# Help understanding the step $\sum_{j=0}^n\sum_{k=0}^ng_jg_k\text{Cov}(\epsilon_{n-1},\epsilon_{n+h-k})=\sum_{j=0}^ng_j^2+h\sigma^2$

Given is that $$\epsilon_n$$ is a white noise process with $$\text{Var}(\epsilon_n)=\sigma^2$$ and that $$g_j\in\mathbb{R}$$. There is a step in my lecture notes that I don't get. It says the following

$$\sum_{j=0}^n\sum_{k=0}^ng_jg_k\text{Cov}(\epsilon_{n-j},\epsilon_{n+h-k})=\sum_{j=0}^ng_j^2+h\sigma^2 \quad \text{for} \quad h\ge0,$$

with the motivation "need $$k=h+j$$ otherwise the covariance is zero, we use this to remove the sum over $$k$$".

I understand that the sum over $$k$$ gets removed and that we want to avoid zero covariance, but how does $$+h\sigma^2$$ pop up? Doing the substitution $$k=h+j$$ then the covariance is just the variance which is onl $$\sigma^2$$ (no $$h$$), and then it's multiplied to the sum and not added.

• You seem to have a typo in the double summation $\epsilon_{n-1}$ (subscript should be $n-j$, I think). Also, do you think the formula is correct if $h=0$ (it looks like $\sigma$ completely disappears from the right hand side)?
– ir7
Commented Apr 18, 2021 at 17:04
• Thank you, I corrected it. Yes it does disappear completely if $h=0$. Maybe I'm missing something but this is the link to the slides, see slide 4: ionides.github.io/531w20/04/notes04-annotated.pdf Commented Apr 18, 2021 at 17:11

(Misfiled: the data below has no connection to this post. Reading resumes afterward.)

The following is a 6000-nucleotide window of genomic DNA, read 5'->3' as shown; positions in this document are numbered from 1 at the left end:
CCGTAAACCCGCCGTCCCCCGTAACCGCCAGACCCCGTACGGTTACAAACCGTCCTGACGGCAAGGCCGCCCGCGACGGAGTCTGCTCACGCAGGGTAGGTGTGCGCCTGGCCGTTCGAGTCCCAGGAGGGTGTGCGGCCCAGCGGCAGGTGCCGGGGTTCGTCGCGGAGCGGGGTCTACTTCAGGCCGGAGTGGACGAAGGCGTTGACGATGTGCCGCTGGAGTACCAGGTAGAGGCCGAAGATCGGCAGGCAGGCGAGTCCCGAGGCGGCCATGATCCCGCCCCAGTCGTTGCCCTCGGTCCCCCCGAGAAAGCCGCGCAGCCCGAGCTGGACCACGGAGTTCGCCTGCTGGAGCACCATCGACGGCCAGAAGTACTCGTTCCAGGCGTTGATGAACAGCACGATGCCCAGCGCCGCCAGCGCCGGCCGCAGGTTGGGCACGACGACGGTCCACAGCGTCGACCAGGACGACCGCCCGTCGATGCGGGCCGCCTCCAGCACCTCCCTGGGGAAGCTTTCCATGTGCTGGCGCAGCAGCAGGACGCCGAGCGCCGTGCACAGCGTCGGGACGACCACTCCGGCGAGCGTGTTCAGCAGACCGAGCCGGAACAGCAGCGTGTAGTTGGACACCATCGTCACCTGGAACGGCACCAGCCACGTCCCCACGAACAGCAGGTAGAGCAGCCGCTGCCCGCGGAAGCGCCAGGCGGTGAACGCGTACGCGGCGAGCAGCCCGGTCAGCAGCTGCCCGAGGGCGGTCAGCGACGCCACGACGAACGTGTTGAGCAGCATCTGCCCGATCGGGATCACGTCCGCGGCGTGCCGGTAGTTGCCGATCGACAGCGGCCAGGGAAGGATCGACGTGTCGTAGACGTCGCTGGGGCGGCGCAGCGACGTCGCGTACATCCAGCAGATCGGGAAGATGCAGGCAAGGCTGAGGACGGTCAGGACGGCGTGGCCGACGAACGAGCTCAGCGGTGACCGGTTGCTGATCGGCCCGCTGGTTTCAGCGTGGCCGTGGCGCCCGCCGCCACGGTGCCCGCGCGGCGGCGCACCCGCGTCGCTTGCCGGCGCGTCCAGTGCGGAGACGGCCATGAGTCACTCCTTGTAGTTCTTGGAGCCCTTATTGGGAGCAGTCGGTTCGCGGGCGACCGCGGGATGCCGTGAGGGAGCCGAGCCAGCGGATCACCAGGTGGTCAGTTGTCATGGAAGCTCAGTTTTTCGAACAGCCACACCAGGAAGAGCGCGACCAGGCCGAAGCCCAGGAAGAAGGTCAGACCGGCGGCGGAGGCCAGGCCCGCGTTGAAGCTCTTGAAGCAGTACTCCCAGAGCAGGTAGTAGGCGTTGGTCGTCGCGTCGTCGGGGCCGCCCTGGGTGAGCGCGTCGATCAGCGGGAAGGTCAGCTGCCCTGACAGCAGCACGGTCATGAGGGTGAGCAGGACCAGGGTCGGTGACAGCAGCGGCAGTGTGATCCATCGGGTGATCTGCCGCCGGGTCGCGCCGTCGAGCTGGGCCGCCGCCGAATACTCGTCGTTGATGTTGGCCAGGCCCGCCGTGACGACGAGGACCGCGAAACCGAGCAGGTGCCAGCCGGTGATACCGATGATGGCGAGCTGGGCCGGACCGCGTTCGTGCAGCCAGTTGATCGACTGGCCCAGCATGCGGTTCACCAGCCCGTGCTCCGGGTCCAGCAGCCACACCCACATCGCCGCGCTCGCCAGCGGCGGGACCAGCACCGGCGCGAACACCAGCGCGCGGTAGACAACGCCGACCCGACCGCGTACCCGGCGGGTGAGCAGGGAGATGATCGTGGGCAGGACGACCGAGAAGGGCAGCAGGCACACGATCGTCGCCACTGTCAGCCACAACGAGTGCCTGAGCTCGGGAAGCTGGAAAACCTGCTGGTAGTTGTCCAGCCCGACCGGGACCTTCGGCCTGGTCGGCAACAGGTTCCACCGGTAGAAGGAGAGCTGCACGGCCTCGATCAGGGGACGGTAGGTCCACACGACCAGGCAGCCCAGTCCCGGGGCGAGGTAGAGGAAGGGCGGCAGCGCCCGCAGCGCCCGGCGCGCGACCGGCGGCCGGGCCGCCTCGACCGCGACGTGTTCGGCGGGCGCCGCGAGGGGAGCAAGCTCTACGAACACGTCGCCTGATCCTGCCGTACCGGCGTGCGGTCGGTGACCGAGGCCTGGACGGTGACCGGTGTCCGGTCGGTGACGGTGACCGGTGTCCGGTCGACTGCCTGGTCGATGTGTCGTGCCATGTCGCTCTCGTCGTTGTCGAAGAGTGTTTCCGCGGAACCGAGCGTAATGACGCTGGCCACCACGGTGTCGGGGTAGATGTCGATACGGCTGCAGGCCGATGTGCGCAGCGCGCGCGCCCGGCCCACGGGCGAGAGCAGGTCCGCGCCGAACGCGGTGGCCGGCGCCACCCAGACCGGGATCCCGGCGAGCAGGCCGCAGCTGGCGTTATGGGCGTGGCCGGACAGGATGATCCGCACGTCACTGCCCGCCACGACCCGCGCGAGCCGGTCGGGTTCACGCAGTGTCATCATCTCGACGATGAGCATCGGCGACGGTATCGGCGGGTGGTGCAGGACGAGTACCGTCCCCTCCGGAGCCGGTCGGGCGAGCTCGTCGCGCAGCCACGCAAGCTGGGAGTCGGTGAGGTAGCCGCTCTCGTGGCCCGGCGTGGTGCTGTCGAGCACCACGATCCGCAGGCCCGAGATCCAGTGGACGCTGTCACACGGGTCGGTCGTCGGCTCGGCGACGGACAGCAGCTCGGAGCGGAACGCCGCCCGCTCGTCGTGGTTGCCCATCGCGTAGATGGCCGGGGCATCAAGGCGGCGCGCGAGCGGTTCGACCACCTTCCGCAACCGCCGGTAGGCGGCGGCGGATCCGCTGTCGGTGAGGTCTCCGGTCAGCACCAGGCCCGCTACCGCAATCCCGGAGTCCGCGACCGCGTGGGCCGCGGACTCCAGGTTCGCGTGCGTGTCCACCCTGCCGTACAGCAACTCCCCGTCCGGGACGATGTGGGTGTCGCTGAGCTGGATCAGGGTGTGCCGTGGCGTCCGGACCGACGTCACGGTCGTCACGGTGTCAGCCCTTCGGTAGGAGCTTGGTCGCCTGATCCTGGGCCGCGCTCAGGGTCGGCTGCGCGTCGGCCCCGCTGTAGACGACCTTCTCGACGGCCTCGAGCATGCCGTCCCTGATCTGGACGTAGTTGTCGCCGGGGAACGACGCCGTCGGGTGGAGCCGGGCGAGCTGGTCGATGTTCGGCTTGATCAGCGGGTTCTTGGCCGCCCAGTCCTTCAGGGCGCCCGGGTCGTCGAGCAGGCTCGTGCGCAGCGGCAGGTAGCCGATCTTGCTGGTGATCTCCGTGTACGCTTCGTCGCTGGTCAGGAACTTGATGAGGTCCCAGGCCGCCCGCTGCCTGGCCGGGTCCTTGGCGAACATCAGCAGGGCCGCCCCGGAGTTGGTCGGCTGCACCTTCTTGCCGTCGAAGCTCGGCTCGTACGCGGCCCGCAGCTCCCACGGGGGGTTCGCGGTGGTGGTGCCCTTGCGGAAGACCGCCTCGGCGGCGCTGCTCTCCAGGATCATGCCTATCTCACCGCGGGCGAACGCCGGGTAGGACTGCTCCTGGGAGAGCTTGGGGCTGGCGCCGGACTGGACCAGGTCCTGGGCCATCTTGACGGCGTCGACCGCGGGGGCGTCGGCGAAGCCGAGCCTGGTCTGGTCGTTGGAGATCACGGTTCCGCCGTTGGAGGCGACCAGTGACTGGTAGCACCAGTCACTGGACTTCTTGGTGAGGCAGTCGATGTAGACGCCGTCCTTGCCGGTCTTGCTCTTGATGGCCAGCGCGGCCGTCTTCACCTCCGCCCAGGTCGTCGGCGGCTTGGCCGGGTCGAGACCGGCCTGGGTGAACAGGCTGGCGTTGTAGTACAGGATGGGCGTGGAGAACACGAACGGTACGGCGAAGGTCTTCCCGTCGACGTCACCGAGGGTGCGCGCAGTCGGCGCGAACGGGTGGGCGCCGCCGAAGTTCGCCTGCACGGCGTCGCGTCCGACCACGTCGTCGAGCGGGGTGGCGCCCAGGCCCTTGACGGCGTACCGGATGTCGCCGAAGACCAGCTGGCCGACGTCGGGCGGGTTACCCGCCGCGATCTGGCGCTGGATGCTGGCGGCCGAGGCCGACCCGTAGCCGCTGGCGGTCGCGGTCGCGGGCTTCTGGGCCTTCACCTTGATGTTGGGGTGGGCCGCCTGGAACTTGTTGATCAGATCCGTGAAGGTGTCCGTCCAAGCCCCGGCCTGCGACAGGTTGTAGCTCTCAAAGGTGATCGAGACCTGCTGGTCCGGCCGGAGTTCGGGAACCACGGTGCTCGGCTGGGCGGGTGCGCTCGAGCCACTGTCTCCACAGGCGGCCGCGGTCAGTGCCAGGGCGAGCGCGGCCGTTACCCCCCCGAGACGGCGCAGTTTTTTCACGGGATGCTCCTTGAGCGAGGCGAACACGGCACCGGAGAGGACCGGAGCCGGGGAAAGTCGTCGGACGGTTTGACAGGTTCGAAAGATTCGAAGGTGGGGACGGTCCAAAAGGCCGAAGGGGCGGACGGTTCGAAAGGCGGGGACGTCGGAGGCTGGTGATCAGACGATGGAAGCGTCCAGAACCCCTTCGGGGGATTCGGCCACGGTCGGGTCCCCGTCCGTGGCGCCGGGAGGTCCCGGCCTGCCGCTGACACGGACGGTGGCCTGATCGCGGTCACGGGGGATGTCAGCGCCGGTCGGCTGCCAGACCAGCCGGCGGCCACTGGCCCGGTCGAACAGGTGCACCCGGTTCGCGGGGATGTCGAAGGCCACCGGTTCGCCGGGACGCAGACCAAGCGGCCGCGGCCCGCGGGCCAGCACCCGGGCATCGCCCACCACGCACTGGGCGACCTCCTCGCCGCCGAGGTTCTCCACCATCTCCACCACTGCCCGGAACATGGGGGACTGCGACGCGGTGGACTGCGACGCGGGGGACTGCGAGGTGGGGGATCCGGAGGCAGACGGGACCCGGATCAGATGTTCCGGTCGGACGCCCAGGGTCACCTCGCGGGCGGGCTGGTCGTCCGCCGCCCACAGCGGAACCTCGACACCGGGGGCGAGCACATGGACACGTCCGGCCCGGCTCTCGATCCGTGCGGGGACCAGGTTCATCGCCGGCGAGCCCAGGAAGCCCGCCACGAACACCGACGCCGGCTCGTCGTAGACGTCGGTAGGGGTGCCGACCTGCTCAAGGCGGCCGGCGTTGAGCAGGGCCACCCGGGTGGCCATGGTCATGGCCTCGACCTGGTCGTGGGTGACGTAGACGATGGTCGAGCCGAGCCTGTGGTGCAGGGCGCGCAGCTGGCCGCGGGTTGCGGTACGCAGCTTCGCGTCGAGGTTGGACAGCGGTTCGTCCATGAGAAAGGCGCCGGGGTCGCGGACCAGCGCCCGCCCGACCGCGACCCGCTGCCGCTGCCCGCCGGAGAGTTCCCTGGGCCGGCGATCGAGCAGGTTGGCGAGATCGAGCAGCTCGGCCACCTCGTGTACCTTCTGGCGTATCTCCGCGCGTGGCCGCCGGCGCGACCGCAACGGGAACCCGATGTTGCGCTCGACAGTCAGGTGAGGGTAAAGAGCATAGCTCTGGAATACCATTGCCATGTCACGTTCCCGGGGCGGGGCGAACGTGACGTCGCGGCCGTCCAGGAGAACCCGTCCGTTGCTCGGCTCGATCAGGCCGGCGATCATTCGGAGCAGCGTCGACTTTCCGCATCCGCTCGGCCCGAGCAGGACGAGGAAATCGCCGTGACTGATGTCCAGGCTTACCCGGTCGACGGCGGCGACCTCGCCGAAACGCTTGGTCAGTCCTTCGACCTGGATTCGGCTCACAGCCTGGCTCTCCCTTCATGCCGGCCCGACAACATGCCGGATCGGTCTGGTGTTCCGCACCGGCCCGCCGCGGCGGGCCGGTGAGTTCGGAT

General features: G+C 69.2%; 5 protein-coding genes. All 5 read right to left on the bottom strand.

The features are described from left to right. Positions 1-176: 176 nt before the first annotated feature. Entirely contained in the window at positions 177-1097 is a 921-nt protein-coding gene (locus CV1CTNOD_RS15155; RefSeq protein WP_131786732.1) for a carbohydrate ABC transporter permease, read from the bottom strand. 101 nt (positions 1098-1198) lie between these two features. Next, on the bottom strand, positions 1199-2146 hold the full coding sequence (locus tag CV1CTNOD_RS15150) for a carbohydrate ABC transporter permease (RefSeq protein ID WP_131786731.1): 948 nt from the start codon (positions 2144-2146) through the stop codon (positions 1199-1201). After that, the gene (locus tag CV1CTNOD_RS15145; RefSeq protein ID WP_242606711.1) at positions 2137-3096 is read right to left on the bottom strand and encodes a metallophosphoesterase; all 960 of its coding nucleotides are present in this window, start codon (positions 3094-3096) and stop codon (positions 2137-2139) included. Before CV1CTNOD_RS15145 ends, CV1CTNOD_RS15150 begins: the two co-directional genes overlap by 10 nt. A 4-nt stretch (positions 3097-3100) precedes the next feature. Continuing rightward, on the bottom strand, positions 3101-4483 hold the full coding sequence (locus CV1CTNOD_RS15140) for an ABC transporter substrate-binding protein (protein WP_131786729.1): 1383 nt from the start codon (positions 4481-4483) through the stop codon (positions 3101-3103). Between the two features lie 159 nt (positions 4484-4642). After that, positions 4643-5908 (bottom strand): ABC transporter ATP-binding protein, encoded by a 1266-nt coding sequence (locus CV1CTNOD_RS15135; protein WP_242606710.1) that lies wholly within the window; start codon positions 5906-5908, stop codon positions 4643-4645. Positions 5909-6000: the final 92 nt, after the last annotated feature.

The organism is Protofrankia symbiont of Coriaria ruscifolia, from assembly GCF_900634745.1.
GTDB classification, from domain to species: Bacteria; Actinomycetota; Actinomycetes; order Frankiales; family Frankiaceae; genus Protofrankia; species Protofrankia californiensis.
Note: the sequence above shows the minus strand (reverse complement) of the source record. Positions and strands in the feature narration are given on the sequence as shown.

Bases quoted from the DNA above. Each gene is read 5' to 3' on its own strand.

• What I'm actually trying to do is calculating the autocovariance function of a $MA(q)$ process. Commented Apr 18, 2021 at 17:20
• I see. You have a typo i the right hand side (see my answer).
– ir7
Commented Apr 18, 2021 at 17:22
• Ahh.. I misstok the $h$ of beeing outside the index setting. So it's actually $\sigma^2$ multiplied with the sum. Commented Apr 18, 2021 at 17:31

$${\rm Cov} (\epsilon_{n-j}, \epsilon_{n+h-k}) =\gamma (h-k+j) = \sigma^2 1_{k=h+j}$$

where $$1_A$$ is the indicator function, set to $$1$$ if statement $$A$$ is true, and set to $$0$$ otherwise.

So the double summation is:

$$\sum_{j=0}^\infty\sum_{k=0}^{\infty}g_jg_k\text{Cov}(\epsilon_{n-j},\epsilon_{n+h-k})$$ $$= \sum_{j=0}^{\infty}\sum_{k=0}^{\infty} g_jg_k \sigma^2 1_{k=h+j}$$ $$= \sum_{j=0}^{\infty} g_jg_{h+j} \sigma^2$$

as

$$\sum_{k=0}^{\infty} g_jg_k \sigma^2 1_{k=h+j} = g_jg_{h+j} \sigma^2$$

As $$k$$ runs from $$0$$ to $$\infty$$, the terms in the last summation are $$0$$ except when $$k$$ hits $$h+j$$, which will happen for any given, but fixed, $$h$$.

If the summation is finite, $$k$$ runs from $$0$$ to $$n$$, then

$$\sum_{k=0}^{n} g_jg_k \sigma^2 1_{k=h+j} = g_jg_{h+j} \sigma^2 1_{h+j \leq n}$$

• How is it infinity the index goes to $n$? And what happens to the sum in the last step why does it disappear? Commented Apr 18, 2021 at 17:28
• I used the slides summations to $\infty$. I added an explanation for the finite case when the sum could be 0 is $h$ is too high compared to $n$.
– ir7
Commented Apr 18, 2021 at 17:59